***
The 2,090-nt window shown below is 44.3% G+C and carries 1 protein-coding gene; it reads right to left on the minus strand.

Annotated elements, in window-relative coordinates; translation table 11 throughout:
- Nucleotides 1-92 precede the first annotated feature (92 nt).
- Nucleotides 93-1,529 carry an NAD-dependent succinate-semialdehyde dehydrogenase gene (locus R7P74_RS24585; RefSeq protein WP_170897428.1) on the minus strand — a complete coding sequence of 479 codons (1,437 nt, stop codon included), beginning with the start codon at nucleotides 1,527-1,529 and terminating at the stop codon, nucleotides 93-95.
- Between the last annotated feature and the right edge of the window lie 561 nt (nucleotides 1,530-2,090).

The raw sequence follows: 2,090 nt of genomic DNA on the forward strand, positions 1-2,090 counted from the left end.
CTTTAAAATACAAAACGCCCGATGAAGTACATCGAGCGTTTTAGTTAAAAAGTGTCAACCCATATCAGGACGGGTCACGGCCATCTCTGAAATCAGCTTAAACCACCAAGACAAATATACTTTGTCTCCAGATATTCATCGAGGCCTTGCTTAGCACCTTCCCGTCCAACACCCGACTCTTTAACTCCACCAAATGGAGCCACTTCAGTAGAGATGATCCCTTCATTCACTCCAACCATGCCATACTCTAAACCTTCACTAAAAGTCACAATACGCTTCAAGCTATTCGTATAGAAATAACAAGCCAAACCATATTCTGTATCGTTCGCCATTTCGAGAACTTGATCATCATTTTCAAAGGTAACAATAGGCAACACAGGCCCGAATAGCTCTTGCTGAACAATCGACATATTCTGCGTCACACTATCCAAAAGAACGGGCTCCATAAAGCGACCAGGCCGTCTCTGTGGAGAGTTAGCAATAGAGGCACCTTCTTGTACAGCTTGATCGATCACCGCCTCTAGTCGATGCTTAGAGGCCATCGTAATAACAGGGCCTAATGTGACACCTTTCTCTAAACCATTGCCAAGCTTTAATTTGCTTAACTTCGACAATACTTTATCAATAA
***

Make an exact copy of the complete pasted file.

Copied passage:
The 2,090-nt window shown below is 44.3% G+C and carries 1 protein-coding gene; it reads right to left on the minus strand.

Annotated elements, in window-relative coordinates; translation table 11 throughout:
- Nucleotides 1-92 precede the first annotated feature (92 nt).
- Nucleotides 93-1,529 carry an NAD-dependent succinate-semialdehyde dehydrogenase gene (locus R7P74_RS24585; RefSeq protein WP_170897428.1) on the minus strand — a complete coding sequence of 479 codons (1,437 nt, stop codon included), beginning with the start codon at nucleotides 1,527-1,529 and terminating at the stop codon, nucleotides 93-95.
- Between the last annotated feature and the right edge of the window lie 561 nt (nucleotides 1,530-2,090).

The raw sequence follows: 2,090 nt of genomic DNA on the forward strand, positions 1-2,090 counted from the left end.
CTTTAAAATACAAAACGCCCGATGAAGTACATCGAGCGTTTTAGTTAAAAAGTGTCAACCCATATCAGGACGGGTCACGGCCATCTCTGAAATCAGCTTAAACCACCAAGACAAATATACTTTGTCTCCAGATATTCATCGAGGCCTTGCTTAGCACCTTCCCGTCCAACACCCGACTCTTTAACTCCACCAAATGGAGCCACTTCAGTAGAGATGATCCCTTCATTCACTCCAACCATGCCATACTCTAAACCTTCACTAAAAGTCACAATACGCTTCAAGCTATTCGTATAGAAATAACAAGCCAAACCATATTCTGTATCGTTCGCCATTTCGAGAACTTGATCATCATTTTCAAAGGTAACAATAGGCAACACAGGCCCGAATAGCTCTTGCTGAACAATCGACATATTCTGCGTCACACTATCCAAAAGAACGGGCTCCATAAAGCGACCAGGCCGTCTCTGTGGAGAGTTAGCAATAGAGGCACCTTCTTGTACAGCTTGATCGATCACCGCCTCTAGTCGATGCTTAGAGGCCATCGTAATAACAGGGCCTAATGTGACACCTTTCTCTAAACCATTGCCAAGCTTTAATTTGCTTAACTTCGACAATACTTTATCAATAA